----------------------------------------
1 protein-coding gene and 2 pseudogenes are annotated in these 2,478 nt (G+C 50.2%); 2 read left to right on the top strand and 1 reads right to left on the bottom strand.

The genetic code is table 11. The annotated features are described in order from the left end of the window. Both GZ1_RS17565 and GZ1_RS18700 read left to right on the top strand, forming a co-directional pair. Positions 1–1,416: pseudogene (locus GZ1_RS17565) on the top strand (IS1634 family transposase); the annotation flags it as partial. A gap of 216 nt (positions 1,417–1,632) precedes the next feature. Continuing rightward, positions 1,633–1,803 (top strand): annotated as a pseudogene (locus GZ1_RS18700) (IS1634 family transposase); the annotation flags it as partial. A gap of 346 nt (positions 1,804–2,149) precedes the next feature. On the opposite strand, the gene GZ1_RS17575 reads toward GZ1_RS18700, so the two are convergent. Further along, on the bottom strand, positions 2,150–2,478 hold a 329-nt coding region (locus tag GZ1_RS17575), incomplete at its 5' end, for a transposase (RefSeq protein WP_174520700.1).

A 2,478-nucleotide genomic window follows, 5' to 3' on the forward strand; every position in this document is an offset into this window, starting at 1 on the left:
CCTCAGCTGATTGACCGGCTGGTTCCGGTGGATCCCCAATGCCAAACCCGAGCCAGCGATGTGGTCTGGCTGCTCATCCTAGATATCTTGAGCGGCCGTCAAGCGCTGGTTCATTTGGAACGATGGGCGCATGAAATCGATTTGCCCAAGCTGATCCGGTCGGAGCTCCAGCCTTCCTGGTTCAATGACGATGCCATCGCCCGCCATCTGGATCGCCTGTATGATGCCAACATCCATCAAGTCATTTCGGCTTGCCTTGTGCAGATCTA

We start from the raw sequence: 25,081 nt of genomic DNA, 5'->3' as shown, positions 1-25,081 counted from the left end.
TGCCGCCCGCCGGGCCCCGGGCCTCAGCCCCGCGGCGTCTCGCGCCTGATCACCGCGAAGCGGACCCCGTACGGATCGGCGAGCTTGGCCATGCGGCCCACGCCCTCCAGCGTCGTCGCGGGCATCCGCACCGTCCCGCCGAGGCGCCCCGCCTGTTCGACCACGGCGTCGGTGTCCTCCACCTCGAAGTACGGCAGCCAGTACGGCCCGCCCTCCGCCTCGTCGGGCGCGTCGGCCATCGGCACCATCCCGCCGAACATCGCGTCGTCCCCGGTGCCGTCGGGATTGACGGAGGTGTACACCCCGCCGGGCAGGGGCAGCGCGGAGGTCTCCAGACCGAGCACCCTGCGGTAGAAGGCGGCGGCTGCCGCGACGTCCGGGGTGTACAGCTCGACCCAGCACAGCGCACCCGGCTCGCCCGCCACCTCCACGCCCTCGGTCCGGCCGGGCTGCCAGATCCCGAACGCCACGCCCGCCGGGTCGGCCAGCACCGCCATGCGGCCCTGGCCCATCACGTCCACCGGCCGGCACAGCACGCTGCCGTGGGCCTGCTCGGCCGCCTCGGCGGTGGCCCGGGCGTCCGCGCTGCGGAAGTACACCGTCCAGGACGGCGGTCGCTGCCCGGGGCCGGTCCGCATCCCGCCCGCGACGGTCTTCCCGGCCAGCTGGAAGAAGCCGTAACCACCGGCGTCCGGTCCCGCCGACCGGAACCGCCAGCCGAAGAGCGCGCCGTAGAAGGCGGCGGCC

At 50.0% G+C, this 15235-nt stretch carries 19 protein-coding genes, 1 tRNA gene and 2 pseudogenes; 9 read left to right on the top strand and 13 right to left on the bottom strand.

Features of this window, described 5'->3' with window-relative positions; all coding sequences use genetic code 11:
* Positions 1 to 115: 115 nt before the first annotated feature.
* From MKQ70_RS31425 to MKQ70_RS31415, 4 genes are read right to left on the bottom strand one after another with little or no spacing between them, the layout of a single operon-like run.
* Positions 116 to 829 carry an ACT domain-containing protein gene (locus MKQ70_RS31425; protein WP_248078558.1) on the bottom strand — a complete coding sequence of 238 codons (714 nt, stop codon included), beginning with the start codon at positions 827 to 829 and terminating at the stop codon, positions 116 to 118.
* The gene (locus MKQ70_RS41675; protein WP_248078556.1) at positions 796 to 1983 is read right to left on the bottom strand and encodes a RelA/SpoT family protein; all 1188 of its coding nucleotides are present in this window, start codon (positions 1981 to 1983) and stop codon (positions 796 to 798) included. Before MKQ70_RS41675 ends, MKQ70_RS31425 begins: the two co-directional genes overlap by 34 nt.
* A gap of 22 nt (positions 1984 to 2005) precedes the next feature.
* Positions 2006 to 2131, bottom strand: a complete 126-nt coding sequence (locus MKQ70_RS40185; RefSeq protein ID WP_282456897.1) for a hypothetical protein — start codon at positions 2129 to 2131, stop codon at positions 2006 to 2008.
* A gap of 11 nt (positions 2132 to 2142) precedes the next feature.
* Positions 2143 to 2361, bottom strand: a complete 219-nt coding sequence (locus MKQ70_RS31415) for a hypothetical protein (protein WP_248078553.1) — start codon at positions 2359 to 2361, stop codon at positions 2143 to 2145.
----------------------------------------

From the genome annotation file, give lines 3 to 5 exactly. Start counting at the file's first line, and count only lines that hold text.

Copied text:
A 2,478-nucleotide genomic window follows, 5' to 3' on the forward strand; every position in this document is an offset into this window, starting at 1 on the left:
CCTCAGCTGATTGACCGGCTGGTTCCGGTGGATCCCCAATGCCAAACCCGAGCCAGCGATGTGGTCTGGCTGCTCATCCTAGATATCTTGAGCGGCCGTCAAGCGCTGGTTCATTTGGAACGATGGGCGCATGAAATCGATTTGCCCAAGCTGATCCGGTCGGAGCTCCAGCCTTCCTGGTTCAATGACGATGCCATCGCCCGCCATCTGGATCGCCTGTATGATGCCAACATCCATCAAGTCATTTCGGCTTGCCTTGTGCAGATCTA

We start from the raw sequence: 25,081 nt of genomic DNA, 5'->3' as shown, positions 1-25,081 counted from the left end.